Not far from the village of Kineton in Warwickshire are the homes of two great English icons, the Land Rover, and William Shakespeare, fine emblems indeed of England’s past. Yet, so much more at the heart and soul of the common English people, and the quintessence of the English way of life for centuries, are the simple Market Place and, of course, Morris dancing.
As early as the 13th century there was a Tuesday market held by Stephen de Segrave at his manor of Kineton in the Fexhole Hundred. Nowadays, as one moves between the small stalls selling ales, meats, hand turned bowls and various other artisan produce, one cannot help but feel that little has changed in over 900 years. There would doubtless have been street entertainers even then, and this Saturday we had the honour and pleasure of continuing in that long ancient line of roaming performers, bringing smiles and applause from a large and welcoming crowd of market-goers and traders.
The sky was as grey as a pewter tankard, but no one noticed as they watched us dance through two sets of our usual repertoire, stopping only briefly for a refreshing elevenses of the artisan beers given by the organisers to us thirsty dancers. It was, as always, lovely to see everyone and to have twelve of us dancing. For me, the highlights included seeing Alfie’s dancing coming on leaps and bounds (hence the phrase, I suppose!), the continued commitment and enthusiasm of our new Russian friends, Max and Dmitri, Theo taking time out from GCSE revision for some stress-busting double-sticking, and the very amusing sight of two ex-Squires disputing moves with a passion which took me back to when Dorset Dave and John used to have heated debates about the minutiae of the tradition!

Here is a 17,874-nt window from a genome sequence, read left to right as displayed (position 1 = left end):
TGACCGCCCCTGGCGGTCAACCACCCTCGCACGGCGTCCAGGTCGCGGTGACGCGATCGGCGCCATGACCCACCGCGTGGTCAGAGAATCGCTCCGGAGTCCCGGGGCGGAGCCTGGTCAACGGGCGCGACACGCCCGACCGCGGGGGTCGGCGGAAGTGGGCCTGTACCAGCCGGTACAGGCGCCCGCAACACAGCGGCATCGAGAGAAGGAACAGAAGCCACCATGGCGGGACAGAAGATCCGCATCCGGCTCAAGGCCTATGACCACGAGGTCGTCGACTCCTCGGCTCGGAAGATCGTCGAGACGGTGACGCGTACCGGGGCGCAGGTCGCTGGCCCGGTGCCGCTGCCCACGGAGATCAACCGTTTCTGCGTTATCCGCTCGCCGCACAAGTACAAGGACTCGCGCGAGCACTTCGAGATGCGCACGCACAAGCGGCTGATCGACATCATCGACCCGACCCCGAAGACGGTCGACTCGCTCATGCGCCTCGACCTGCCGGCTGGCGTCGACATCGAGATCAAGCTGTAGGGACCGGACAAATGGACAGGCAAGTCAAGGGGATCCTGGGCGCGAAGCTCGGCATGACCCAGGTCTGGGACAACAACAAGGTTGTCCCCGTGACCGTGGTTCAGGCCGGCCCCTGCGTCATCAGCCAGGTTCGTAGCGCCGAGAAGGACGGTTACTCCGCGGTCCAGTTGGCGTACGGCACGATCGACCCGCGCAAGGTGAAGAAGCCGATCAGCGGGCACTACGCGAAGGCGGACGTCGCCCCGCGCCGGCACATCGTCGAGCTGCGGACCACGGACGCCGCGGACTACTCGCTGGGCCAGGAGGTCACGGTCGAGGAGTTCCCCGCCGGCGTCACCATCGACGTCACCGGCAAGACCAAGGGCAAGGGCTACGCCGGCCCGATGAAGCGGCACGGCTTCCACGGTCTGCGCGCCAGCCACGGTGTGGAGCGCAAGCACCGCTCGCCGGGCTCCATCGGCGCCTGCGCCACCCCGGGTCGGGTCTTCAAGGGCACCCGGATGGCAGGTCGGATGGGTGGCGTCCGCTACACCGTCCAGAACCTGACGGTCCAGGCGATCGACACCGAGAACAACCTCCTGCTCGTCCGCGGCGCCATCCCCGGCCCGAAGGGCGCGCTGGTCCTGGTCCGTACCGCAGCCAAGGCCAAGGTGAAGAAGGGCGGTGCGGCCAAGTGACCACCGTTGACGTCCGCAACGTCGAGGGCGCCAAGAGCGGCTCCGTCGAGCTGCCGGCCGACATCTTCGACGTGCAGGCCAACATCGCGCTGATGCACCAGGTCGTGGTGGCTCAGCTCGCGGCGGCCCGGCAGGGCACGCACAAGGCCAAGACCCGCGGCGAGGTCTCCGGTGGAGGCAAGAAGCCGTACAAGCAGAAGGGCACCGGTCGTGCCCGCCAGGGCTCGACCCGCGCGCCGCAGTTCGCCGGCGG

Our thanks to Donald for liaising with the Market organisers to make the event happen and for keeping us all in time – fluidly keeping pace with our unintentionally ‘nuanced’ dance steps!
As so often, the image of the day that I took away with me was that of the broad smile on the mother and child’s faces with whom I danced in the Shepherds Hey that we shared with the crowd. Once again this moment proved very popular with the audience and brought everyone together in a spirit of communal joy.
David Snell, Bagman